- Jonesboro, Arkansas (Again
- Pagosa Springs, Colorado
- Cuchara, Colorado
I don’t need to travel for work as much as I used to, but some of the highlights this year were:
- Hot springs, AR
- Jonesboro, AR
- Rogue River, OR
- Cedar City, UT
- Beaver, UT
- Heber City, UT
- Abundant, UT
- Pagosa Springs, CO
- Chillicothe, Ohio
- Knoxville, TN
Q: What do you expect when you go to a new project site?
HORRIBLE: Do you remember the excitement of showing a visitor around your bedroom when you were a kid? When you report your favorite toy or piece of art, what you were really saying is; “It’s ME, it’s who I am!”. Now imagine that on a larger scale and with fewer stuffed animals. It’s the same experience as getting to know these places thanks to the people who invest so much in them.
SHANE: First class improvements! (jk) I’m a lover of good terrain, and it’s especially exciting to find unique terrain features in places you wouldn’t expect. Navigating through thick brush and discovering a system of rocky ledges is like unwrapping a present. It can completely change the flavor and appeal of a trail and it never gets old.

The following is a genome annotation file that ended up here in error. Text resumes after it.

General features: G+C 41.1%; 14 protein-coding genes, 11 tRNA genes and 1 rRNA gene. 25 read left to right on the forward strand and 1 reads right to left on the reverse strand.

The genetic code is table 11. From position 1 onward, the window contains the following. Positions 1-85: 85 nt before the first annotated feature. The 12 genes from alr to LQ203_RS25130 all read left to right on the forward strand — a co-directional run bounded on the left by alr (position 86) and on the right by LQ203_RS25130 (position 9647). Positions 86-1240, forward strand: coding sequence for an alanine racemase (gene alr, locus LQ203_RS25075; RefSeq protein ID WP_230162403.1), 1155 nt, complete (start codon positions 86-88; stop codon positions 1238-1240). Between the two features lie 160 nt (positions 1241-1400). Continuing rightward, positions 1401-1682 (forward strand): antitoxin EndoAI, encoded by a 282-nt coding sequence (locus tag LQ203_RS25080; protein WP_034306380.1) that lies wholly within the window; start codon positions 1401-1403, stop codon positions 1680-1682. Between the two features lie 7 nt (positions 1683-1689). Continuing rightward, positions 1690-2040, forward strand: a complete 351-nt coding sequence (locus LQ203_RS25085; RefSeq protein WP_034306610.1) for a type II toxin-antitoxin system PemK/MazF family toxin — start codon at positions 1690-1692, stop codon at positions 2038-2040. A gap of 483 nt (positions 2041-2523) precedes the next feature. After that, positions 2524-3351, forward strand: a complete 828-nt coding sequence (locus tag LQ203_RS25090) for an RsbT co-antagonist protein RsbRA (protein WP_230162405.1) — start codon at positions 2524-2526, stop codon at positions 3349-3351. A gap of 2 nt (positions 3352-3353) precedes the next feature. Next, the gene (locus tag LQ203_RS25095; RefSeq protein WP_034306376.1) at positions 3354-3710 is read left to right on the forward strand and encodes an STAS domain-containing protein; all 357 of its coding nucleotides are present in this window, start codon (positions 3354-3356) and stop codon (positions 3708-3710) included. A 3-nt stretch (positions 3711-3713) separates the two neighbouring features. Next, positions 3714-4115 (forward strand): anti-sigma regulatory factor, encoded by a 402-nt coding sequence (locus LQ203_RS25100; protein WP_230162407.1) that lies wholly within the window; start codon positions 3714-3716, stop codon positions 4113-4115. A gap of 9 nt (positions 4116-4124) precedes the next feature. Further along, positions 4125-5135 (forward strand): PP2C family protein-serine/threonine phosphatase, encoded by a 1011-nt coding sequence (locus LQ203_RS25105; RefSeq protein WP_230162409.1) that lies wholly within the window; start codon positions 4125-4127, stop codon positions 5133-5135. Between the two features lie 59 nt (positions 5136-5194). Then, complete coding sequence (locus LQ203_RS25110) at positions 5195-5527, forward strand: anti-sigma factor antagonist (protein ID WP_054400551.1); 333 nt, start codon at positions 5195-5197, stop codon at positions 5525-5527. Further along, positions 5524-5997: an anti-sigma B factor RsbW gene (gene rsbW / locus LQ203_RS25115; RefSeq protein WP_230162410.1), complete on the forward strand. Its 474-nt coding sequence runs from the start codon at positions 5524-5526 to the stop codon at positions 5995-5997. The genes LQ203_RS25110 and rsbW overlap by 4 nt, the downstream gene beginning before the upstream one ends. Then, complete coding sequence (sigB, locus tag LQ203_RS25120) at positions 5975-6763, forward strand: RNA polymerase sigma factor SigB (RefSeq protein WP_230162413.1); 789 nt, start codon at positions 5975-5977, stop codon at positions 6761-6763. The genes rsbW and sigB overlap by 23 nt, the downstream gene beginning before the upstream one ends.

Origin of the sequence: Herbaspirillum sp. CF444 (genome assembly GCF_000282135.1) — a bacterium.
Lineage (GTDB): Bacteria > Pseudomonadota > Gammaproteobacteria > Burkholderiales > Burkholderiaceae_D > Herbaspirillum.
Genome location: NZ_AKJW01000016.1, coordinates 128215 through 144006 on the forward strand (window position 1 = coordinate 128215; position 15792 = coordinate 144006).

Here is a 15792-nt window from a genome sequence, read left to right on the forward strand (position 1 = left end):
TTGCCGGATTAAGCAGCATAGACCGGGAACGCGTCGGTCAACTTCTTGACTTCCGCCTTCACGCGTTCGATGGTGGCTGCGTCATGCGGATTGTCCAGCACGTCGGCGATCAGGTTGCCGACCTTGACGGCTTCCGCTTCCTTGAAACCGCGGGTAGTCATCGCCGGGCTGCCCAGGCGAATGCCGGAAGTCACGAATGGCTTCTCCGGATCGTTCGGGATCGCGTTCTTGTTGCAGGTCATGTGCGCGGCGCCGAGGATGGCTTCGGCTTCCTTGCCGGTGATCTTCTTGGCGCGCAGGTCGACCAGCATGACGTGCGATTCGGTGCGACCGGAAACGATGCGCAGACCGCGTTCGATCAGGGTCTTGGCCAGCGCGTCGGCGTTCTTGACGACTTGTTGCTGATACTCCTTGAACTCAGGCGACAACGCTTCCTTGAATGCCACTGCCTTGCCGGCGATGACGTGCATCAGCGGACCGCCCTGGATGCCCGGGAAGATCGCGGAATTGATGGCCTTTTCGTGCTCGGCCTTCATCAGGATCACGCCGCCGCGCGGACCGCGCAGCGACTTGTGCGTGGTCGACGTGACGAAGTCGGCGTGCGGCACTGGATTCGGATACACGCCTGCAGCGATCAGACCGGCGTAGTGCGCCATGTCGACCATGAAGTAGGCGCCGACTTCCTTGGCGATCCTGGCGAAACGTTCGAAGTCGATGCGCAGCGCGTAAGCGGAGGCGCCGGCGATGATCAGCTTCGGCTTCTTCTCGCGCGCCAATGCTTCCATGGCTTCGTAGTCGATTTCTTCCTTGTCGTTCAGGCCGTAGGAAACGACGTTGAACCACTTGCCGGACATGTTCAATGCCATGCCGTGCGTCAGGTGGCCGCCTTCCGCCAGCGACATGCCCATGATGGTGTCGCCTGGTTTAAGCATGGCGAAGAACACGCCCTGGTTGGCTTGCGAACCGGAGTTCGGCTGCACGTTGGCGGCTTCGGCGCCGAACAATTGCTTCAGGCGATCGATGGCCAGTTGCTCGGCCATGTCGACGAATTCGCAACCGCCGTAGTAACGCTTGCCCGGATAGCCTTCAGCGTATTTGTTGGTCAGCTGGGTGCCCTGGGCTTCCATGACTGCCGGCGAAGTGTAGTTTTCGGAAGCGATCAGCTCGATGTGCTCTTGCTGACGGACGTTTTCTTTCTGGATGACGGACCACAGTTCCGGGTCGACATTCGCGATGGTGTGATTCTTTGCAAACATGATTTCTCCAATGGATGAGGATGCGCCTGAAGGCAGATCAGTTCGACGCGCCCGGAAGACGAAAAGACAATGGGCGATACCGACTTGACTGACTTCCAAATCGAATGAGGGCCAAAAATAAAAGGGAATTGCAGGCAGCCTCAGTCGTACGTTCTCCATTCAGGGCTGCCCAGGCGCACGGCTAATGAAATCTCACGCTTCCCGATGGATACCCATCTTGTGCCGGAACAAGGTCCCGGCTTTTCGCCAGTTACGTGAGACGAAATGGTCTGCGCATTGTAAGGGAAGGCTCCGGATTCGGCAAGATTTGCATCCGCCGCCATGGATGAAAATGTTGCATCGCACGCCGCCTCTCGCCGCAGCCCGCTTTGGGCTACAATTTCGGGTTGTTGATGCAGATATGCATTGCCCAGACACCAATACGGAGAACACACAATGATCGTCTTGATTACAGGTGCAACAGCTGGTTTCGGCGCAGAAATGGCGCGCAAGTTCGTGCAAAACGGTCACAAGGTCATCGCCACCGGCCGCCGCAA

Q: What is one thing that communities should be aware of before starting to develop high quality trails?
HORRIBLE: If you and your community are just getting started, be prepared for more questions than answers. Asking the right questions builds understanding between all parties. Questions, when properly phrased, help trigger deep thinking and are helpful in exposing constraints/opportunities that lurk below the surface. More importantly, asking questions is a quick way to build critical partnerships and cooperation with stakeholders. Good questions can help build rapport and trust.
SHANE: Develop your ability! Organizational capacity. Ability to plan. Ability to build. Ability to activate. Ability to maintain. Most places only manage 1 or 2 of these things.
Q: Tell us about the difficult situations you encountered this year.